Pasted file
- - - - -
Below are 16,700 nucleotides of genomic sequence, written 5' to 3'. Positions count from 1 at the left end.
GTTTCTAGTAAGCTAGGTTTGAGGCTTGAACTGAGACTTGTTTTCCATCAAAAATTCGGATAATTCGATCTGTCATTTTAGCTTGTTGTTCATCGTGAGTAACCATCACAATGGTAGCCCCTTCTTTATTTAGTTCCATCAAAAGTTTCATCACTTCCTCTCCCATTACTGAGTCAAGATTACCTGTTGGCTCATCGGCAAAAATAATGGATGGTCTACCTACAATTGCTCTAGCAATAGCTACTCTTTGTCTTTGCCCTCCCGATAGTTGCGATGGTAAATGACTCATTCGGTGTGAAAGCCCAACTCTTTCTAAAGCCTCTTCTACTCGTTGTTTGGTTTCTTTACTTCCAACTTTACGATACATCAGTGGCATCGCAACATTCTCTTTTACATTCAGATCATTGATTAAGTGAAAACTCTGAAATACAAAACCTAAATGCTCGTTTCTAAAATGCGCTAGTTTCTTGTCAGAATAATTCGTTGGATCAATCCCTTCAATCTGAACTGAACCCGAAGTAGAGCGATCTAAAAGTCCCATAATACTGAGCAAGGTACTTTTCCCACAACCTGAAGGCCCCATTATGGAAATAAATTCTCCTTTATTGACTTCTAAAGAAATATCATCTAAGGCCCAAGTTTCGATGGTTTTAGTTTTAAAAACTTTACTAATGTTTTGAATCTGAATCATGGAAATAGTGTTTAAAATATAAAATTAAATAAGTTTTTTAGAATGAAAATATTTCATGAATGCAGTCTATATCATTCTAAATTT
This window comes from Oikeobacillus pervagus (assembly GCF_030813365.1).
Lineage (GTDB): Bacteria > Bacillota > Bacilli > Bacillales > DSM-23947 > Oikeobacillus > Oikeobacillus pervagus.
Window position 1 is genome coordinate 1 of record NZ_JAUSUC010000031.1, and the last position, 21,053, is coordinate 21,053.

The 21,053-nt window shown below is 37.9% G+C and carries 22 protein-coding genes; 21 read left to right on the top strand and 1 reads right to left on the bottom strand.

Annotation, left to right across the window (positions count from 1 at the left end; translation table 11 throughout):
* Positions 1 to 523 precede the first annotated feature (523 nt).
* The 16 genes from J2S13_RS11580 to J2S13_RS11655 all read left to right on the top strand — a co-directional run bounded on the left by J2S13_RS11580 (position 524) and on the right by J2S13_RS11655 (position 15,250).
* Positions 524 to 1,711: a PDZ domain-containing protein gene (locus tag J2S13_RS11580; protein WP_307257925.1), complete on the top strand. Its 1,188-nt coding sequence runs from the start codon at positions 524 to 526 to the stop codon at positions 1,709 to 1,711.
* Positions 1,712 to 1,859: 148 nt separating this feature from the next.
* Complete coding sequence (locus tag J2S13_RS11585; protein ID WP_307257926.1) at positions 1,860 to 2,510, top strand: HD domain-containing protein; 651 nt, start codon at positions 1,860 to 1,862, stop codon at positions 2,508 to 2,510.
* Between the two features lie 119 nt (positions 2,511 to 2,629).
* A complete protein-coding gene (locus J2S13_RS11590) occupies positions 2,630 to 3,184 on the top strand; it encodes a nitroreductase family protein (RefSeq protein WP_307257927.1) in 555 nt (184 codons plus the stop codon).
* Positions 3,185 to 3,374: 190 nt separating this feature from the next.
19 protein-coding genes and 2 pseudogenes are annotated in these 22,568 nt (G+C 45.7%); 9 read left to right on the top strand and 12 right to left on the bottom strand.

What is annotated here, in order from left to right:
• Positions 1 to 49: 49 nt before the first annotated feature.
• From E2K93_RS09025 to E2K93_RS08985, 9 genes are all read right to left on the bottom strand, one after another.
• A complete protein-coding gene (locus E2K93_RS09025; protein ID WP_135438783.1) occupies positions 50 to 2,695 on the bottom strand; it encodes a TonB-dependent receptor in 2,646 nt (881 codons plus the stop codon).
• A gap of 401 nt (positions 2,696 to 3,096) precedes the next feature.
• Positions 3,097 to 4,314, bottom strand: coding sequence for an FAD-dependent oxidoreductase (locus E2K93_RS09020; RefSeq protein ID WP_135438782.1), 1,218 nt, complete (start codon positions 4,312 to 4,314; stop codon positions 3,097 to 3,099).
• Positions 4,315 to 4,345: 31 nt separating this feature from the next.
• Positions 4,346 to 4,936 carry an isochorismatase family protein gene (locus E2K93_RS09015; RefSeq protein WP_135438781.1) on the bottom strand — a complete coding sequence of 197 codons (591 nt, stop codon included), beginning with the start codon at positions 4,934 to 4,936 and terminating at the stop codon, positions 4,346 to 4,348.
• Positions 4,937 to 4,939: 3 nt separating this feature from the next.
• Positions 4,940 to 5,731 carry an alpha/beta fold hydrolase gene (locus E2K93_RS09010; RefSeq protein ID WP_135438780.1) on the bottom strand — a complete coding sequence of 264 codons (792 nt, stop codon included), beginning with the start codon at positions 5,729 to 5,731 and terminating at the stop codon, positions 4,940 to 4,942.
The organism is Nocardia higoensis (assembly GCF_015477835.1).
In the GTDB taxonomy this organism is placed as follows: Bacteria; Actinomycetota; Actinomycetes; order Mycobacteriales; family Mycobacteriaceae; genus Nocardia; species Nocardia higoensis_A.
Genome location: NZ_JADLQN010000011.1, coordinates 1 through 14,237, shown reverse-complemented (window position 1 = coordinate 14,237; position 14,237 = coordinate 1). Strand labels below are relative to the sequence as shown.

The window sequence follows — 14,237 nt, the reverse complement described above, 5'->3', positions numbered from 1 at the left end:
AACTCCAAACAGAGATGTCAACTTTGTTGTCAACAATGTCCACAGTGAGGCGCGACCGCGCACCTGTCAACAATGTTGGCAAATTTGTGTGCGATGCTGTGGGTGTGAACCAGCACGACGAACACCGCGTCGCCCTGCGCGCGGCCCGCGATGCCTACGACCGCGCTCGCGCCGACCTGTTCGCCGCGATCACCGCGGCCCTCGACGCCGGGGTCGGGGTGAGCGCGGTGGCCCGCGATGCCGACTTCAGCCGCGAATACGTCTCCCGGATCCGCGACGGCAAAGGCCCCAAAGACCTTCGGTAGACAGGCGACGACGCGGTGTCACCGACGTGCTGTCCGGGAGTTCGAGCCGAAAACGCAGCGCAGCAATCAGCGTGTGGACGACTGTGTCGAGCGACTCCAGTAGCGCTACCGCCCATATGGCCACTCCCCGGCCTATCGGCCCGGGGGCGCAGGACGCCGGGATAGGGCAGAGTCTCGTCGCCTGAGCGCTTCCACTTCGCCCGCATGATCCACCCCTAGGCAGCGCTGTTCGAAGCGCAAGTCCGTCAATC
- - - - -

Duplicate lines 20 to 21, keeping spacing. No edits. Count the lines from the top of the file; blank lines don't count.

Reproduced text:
• A complete protein-coding gene (locus E2K93_RS09025; protein ID WP_135438783.1) occupies positions 50 to 2,695 on the bottom strand; it encodes a TonB-dependent receptor in 2,646 nt (881 codons plus the stop codon).
• A gap of 401 nt (positions 2,696 to 3,096) precedes the next feature.